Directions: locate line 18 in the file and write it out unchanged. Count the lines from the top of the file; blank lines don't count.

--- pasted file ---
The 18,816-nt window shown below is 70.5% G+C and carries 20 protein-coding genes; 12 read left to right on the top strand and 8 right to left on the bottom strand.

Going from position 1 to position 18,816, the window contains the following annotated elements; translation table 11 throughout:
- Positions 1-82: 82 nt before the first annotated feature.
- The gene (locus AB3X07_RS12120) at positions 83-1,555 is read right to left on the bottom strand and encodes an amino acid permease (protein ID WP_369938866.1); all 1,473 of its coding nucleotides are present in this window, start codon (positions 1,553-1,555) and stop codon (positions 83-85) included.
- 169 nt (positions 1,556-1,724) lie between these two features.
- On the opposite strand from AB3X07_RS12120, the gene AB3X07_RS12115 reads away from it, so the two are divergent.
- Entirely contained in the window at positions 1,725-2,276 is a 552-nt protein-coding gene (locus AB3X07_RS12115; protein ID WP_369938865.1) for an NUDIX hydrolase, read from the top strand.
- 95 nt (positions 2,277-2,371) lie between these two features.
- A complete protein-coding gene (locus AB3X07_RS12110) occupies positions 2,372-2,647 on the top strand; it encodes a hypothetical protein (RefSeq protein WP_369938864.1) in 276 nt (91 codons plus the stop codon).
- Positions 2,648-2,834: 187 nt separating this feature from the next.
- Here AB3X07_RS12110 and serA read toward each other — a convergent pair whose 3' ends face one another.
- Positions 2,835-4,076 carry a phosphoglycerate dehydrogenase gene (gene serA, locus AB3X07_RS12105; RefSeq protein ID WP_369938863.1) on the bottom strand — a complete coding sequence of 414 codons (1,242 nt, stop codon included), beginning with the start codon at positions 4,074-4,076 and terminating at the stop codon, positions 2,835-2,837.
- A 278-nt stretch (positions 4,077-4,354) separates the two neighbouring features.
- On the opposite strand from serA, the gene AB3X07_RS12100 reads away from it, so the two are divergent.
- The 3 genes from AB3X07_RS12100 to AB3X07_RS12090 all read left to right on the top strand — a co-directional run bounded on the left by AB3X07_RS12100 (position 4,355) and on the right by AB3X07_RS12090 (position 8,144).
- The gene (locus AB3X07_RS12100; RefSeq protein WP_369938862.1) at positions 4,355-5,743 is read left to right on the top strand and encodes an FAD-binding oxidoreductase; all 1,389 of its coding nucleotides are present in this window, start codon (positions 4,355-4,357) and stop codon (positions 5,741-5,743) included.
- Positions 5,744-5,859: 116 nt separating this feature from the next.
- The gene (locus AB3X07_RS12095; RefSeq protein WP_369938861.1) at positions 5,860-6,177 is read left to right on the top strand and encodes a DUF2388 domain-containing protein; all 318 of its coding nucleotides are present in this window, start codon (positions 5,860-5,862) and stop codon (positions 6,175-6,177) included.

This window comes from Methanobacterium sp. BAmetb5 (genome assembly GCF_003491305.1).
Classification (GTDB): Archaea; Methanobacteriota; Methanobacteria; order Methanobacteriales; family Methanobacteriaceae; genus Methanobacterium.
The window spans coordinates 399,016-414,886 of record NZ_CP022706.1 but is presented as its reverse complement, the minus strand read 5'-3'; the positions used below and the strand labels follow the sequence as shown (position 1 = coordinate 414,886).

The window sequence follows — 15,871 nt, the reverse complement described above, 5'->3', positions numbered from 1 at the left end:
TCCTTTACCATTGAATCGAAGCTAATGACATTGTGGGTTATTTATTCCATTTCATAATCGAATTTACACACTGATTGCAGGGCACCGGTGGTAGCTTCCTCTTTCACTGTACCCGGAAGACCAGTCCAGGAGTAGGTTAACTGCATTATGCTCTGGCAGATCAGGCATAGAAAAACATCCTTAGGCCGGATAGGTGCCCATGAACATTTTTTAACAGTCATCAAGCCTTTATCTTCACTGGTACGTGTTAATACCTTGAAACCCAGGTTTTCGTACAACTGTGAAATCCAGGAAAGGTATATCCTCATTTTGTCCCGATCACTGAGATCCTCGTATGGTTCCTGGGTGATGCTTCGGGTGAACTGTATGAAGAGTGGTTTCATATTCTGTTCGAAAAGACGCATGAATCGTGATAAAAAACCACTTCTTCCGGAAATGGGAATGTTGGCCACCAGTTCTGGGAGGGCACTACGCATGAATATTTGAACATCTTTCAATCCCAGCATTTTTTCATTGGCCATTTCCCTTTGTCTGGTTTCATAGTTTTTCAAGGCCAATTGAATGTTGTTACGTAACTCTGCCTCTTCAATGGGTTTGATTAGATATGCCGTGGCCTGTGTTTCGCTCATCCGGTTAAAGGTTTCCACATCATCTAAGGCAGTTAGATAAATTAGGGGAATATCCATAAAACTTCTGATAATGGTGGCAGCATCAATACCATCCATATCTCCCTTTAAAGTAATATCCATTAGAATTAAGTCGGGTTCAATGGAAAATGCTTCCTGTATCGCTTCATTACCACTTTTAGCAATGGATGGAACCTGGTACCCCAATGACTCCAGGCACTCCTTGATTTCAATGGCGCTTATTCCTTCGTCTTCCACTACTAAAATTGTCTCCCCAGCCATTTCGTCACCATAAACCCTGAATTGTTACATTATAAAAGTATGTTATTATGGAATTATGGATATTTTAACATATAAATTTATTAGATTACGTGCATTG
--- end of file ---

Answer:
- The gene (locus AB3X07_RS12095; RefSeq protein WP_369938861.1) at positions 5,860-6,177 is read left to right on the top strand and encodes a DUF2388 domain-containing protein; all 318 of its coding nucleotides are present in this window, start codon (positions 5,860-5,862) and stop codon (positions 6,175-6,177) included.